It's Getting Pricey in Here

Inflation is hitting hard


It is no surprise our wallets (digital and traditional) are feeling the pain of cost increases. Prices are rising sharply for goods and services in all major categories. The May all items inflation figure of 8.6% was the highest 12-month increase since December 1981.


The national average price of regular gasoline is $4.94. This a 61% increase from a year ago. For those that put premium in their tanks, the current average is $5.65 – an 80% annual increase. Regular unleaded reached a high of $5.016 on 6/14/22. Driving around has become much more expensive.


Not surprisingly, buying a home has become more expensive too. Home prices have been rising steadily since the pandemic as employees took advantage or remote working opportunities. Rising housing prices contribute to higher personal net worth for current homeowners but are problematic for new home buyers. There are numerous reports of how home price appreciation has priced many out of the market. According to the May Consumer Price Index (CPI) Summary, “the shelter index increased 0.6% in May, the largest monthly increase since March 2004.” Now, with the Fed increasing its benchmark interest rate, mortgage rates have shot up to levels not seen since 2008. The average 30-year fixed rate mortgage is approaching 6.0%.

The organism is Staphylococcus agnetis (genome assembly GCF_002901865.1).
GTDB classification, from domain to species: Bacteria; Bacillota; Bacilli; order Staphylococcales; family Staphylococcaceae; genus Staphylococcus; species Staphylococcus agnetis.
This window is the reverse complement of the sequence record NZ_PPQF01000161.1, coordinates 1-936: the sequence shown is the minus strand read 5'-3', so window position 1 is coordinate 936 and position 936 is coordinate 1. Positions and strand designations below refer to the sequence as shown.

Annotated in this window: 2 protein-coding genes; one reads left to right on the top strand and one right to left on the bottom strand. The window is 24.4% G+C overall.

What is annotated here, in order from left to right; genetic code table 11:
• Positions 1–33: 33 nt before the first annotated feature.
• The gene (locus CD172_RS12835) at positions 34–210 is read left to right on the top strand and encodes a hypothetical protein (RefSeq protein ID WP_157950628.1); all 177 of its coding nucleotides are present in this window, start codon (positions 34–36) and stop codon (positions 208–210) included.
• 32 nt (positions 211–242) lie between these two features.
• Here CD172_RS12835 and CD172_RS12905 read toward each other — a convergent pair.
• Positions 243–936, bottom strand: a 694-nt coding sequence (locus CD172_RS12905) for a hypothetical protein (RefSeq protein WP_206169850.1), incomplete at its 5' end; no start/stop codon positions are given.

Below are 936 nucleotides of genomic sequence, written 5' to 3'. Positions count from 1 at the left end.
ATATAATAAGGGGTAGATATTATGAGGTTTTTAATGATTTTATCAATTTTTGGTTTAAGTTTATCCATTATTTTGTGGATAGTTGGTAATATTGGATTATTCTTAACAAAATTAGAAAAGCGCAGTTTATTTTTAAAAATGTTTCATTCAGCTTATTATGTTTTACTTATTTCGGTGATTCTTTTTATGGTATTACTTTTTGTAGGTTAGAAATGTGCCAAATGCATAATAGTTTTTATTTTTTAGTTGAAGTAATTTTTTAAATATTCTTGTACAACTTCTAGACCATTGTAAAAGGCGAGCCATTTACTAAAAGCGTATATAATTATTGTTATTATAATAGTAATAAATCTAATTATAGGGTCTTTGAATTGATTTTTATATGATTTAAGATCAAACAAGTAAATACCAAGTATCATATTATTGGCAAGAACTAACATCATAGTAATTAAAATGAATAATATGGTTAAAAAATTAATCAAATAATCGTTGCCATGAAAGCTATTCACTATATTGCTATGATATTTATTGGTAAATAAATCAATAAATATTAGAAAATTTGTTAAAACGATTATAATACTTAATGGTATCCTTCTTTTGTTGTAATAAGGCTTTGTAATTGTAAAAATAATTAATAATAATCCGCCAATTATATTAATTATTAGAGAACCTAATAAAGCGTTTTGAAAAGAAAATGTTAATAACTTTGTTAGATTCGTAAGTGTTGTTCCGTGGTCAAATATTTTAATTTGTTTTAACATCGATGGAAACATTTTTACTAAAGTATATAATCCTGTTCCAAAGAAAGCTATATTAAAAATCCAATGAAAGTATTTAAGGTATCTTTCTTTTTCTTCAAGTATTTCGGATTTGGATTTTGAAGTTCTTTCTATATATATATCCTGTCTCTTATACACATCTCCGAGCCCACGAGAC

Source: St. Louis Federal Reserve; Freddie Mac


Food price increases are also the highest in decades. Again, according the May CPI report, “The food at home index rose 11.9% over the last 12 months, the largest 12-month increase since the period ending April 1979.” It is hard to escape from this when “All six major grocery store food group indexes increased…with five of the six rising more than 10%.”


Obviously, higher prices strain your budget. Gas, food, and housing costs are unavoidable, but we often have a hard time scaling back on discretionary purchases when necessary. Saving and investing often take a back seat when money becomes scarcer, and the future starts to look more uncertain. It is times like these when having a financial plan can help keep longer-term objectives in perspective and make good decisions today.


We know times may be getting tougher. We cannot predict the future but can only prepare.

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